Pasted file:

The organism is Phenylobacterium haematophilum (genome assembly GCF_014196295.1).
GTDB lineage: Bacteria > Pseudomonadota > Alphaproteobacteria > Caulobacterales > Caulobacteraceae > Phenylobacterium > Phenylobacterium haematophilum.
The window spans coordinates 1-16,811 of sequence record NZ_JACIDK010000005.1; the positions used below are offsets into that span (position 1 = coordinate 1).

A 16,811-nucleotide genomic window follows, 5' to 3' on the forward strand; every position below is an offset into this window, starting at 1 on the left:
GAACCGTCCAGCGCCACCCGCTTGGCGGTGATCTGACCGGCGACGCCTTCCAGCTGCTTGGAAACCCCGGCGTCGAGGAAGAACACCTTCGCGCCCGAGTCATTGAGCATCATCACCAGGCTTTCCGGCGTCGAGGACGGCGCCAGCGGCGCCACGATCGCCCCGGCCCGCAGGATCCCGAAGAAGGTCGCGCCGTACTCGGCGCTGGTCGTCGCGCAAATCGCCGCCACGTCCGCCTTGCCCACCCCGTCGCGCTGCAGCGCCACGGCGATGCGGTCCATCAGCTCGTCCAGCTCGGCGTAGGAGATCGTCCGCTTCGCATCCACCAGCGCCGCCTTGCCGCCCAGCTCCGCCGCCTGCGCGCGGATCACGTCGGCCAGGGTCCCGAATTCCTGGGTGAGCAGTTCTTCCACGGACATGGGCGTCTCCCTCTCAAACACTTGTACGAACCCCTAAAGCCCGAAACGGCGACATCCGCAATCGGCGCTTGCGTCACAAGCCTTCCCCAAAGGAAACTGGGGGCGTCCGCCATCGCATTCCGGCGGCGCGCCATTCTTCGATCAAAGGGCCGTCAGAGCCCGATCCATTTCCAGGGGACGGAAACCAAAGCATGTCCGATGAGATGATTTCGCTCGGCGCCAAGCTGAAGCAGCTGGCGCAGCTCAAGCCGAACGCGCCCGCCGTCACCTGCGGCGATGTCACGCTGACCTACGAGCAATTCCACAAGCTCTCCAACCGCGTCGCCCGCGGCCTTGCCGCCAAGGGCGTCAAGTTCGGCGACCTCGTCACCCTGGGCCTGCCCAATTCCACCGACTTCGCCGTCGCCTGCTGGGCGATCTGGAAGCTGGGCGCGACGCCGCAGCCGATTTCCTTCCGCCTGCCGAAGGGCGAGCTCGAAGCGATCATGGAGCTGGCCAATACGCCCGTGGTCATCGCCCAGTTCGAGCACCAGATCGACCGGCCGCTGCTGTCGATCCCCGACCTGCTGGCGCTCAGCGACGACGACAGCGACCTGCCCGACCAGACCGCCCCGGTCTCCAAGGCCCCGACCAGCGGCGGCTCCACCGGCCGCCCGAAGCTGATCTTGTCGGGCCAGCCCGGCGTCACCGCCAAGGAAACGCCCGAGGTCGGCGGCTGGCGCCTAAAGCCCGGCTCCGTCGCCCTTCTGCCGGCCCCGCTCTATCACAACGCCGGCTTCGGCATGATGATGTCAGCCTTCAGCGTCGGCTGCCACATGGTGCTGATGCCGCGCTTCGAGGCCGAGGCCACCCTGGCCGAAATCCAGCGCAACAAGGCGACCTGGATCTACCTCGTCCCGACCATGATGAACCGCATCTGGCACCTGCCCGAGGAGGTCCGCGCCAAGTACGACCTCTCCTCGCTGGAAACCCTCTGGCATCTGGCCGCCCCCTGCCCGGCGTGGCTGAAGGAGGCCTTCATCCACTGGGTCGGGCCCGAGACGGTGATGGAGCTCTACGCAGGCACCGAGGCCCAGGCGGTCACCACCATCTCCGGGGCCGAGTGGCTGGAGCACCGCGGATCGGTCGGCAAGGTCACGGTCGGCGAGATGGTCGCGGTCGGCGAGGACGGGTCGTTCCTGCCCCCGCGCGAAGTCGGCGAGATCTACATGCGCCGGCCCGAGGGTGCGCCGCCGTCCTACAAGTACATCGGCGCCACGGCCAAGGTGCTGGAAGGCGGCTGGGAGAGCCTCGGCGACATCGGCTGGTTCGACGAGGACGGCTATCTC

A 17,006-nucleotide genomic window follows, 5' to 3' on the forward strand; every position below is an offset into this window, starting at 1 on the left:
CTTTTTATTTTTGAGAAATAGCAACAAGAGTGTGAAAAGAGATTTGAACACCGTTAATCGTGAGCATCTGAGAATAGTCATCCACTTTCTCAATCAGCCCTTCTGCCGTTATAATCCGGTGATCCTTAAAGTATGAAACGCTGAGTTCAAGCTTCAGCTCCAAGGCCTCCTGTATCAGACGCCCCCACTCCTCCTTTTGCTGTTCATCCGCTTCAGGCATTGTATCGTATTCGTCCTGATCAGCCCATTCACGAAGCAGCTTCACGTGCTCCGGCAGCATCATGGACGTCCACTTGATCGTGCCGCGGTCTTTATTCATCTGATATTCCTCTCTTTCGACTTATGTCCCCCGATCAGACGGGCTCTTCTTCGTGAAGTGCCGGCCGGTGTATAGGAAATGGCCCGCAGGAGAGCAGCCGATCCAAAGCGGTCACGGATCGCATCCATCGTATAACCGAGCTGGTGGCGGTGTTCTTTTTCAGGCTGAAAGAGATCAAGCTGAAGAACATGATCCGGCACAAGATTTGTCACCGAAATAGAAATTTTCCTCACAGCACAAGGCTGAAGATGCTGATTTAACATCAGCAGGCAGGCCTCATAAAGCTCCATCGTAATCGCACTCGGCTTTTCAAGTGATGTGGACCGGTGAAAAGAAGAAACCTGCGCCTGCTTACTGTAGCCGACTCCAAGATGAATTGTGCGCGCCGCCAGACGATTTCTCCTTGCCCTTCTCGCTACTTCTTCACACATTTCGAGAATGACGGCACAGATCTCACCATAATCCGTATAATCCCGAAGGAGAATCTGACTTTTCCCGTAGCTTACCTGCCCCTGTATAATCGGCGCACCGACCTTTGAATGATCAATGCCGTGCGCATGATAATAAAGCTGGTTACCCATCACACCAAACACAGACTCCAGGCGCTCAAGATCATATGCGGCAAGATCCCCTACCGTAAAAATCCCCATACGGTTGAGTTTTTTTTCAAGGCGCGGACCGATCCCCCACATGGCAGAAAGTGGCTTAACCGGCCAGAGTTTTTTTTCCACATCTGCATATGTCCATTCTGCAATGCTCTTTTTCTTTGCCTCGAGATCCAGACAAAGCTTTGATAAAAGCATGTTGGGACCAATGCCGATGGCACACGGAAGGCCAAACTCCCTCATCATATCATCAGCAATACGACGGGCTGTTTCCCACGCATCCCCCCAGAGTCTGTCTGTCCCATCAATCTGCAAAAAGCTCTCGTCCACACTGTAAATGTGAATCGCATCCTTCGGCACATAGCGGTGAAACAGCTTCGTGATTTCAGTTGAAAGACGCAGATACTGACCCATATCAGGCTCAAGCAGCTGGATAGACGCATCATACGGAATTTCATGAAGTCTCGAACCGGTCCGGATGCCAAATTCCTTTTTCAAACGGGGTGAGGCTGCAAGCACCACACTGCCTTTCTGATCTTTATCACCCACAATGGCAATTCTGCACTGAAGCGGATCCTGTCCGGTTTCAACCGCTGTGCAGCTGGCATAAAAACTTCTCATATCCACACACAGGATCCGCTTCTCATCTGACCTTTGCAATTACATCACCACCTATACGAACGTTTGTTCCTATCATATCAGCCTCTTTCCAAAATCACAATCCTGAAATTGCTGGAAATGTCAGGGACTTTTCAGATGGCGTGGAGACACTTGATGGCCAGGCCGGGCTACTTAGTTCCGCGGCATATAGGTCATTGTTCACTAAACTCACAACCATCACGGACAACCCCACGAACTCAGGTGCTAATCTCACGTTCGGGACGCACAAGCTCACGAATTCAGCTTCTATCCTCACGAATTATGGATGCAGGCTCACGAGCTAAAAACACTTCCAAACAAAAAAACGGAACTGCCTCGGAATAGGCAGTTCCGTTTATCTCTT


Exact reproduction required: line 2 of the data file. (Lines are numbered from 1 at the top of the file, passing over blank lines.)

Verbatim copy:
GTDB lineage: Bacteria > Pseudomonadota > Alphaproteobacteria > Caulobacterales > Caulobacteraceae > Phenylobacterium > Phenylobacterium haematophilum.